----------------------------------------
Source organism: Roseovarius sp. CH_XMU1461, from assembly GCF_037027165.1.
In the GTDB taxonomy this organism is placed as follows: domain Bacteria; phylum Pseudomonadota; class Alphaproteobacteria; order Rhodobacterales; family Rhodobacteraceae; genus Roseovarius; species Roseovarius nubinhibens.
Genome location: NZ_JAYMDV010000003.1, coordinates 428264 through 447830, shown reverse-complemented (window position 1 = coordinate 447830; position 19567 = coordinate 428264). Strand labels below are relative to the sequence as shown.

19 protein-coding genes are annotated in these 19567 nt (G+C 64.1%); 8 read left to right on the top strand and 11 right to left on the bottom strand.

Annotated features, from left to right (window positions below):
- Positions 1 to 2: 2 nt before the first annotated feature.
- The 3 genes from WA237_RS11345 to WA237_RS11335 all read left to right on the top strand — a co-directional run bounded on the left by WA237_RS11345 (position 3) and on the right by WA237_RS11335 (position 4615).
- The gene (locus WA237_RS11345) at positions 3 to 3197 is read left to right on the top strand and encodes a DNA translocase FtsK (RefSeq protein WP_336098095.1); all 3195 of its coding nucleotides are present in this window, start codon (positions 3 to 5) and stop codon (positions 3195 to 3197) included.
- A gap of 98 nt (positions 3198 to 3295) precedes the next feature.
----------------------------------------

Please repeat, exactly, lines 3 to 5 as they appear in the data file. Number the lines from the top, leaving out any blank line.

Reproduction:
Genome location: NZ_JAYMDV010000003.1, coordinates 428264 through 447830, shown reverse-complemented (window position 1 = coordinate 447830; position 19567 = coordinate 428264). Strand labels below are relative to the sequence as shown.

19 protein-coding genes are annotated in these 19567 nt (G+C 64.1%); 8 read left to right on the top strand and 11 right to left on the bottom strand.

Annotated features, from left to right (window positions below):